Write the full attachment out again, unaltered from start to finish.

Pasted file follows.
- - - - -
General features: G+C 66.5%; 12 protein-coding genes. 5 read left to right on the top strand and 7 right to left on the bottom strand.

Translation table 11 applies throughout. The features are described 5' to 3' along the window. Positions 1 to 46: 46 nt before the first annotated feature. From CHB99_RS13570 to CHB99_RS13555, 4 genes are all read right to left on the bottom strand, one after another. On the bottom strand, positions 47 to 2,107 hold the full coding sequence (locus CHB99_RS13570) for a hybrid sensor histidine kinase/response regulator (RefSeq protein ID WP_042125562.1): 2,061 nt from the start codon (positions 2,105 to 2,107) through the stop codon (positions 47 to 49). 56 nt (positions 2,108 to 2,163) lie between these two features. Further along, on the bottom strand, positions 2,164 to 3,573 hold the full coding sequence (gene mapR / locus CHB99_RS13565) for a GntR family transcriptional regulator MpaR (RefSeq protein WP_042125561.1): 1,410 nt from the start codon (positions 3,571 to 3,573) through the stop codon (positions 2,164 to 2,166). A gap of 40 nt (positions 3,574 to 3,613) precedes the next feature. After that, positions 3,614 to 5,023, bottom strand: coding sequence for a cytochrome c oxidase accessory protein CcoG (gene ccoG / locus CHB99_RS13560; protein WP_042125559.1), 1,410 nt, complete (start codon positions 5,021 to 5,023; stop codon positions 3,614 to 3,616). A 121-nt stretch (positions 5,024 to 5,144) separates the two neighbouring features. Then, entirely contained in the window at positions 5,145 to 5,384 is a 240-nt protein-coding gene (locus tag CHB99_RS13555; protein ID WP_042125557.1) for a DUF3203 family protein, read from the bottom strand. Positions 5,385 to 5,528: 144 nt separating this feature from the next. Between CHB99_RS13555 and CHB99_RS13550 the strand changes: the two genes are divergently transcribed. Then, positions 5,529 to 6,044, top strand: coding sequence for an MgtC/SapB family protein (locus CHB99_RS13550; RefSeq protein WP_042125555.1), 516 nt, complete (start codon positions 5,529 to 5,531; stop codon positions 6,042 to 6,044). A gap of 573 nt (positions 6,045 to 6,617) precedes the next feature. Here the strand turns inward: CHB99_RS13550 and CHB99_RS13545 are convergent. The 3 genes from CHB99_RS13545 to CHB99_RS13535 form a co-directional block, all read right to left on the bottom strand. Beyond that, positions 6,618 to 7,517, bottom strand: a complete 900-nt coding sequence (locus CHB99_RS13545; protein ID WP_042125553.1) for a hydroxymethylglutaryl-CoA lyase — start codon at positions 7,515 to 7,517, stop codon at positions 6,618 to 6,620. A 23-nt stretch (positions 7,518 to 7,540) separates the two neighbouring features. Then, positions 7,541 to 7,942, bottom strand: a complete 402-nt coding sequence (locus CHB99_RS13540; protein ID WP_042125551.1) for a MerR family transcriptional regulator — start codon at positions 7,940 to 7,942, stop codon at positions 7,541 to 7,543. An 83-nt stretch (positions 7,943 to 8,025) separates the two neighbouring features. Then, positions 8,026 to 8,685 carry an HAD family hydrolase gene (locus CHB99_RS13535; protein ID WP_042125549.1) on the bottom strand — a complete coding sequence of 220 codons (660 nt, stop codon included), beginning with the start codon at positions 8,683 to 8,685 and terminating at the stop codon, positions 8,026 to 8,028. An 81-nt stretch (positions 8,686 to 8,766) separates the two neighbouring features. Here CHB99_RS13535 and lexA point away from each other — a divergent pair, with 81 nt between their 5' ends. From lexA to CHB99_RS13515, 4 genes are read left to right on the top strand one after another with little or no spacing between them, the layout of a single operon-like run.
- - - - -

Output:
General features: G+C 66.5%; 12 protein-coding genes. 5 read left to right on the top strand and 7 right to left on the bottom strand.

Translation table 11 applies throughout. The features are described 5' to 3' along the window. Positions 1 to 46: 46 nt before the first annotated feature. From CHB99_RS13570 to CHB99_RS13555, 4 genes are all read right to left on the bottom strand, one after another. On the bottom strand, positions 47 to 2,107 hold the full coding sequence (locus CHB99_RS13570) for a hybrid sensor histidine kinase/response regulator (RefSeq protein ID WP_042125562.1): 2,061 nt from the start codon (positions 2,105 to 2,107) through the stop codon (positions 47 to 49). 56 nt (positions 2,108 to 2,163) lie between these two features. Further along, on the bottom strand, positions 2,164 to 3,573 hold the full coding sequence (gene mapR / locus CHB99_RS13565) for a GntR family transcriptional regulator MpaR (RefSeq protein WP_042125561.1): 1,410 nt from the start codon (positions 3,571 to 3,573) through the stop codon (positions 2,164 to 2,166). A gap of 40 nt (positions 3,574 to 3,613) precedes the next feature. After that, positions 3,614 to 5,023, bottom strand: coding sequence for a cytochrome c oxidase accessory protein CcoG (gene ccoG / locus CHB99_RS13560; protein WP_042125559.1), 1,410 nt, complete (start codon positions 5,021 to 5,023; stop codon positions 3,614 to 3,616). A 121-nt stretch (positions 5,024 to 5,144) separates the two neighbouring features. Then, entirely contained in the window at positions 5,145 to 5,384 is a 240-nt protein-coding gene (locus tag CHB99_RS13555; protein ID WP_042125557.1) for a DUF3203 family protein, read from the bottom strand. Positions 5,385 to 5,528: 144 nt separating this feature from the next. Between CHB99_RS13555 and CHB99_RS13550 the strand changes: the two genes are divergently transcribed. Then, positions 5,529 to 6,044, top strand: coding sequence for an MgtC/SapB family protein (locus CHB99_RS13550; RefSeq protein WP_042125555.1), 516 nt, complete (start codon positions 5,529 to 5,531; stop codon positions 6,042 to 6,044). A gap of 573 nt (positions 6,045 to 6,617) precedes the next feature. Here the strand turns inward: CHB99_RS13550 and CHB99_RS13545 are convergent. The 3 genes from CHB99_RS13545 to CHB99_RS13535 form a co-directional block, all read right to left on the bottom strand. Beyond that, positions 6,618 to 7,517, bottom strand: a complete 900-nt coding sequence (locus CHB99_RS13545; protein ID WP_042125553.1) for a hydroxymethylglutaryl-CoA lyase — start codon at positions 7,515 to 7,517, stop codon at positions 6,618 to 6,620. A 23-nt stretch (positions 7,518 to 7,540) separates the two neighbouring features. Then, positions 7,541 to 7,942, bottom strand: a complete 402-nt coding sequence (locus CHB99_RS13540; protein ID WP_042125551.1) for a MerR family transcriptional regulator — start codon at positions 7,940 to 7,942, stop codon at positions 7,541 to 7,543. An 83-nt stretch (positions 7,943 to 8,025) separates the two neighbouring features. Then, positions 8,026 to 8,685 carry an HAD family hydrolase gene (locus CHB99_RS13535; protein ID WP_042125549.1) on the bottom strand — a complete coding sequence of 220 codons (660 nt, stop codon included), beginning with the start codon at positions 8,683 to 8,685 and terminating at the stop codon, positions 8,026 to 8,028. An 81-nt stretch (positions 8,686 to 8,766) separates the two neighbouring features. Here CHB99_RS13535 and lexA point away from each other — a divergent pair, with 81 nt between their 5' ends. From lexA to CHB99_RS13515, 4 genes are read left to right on the top strand one after another with little or no spacing between them, the layout of a single operon-like run.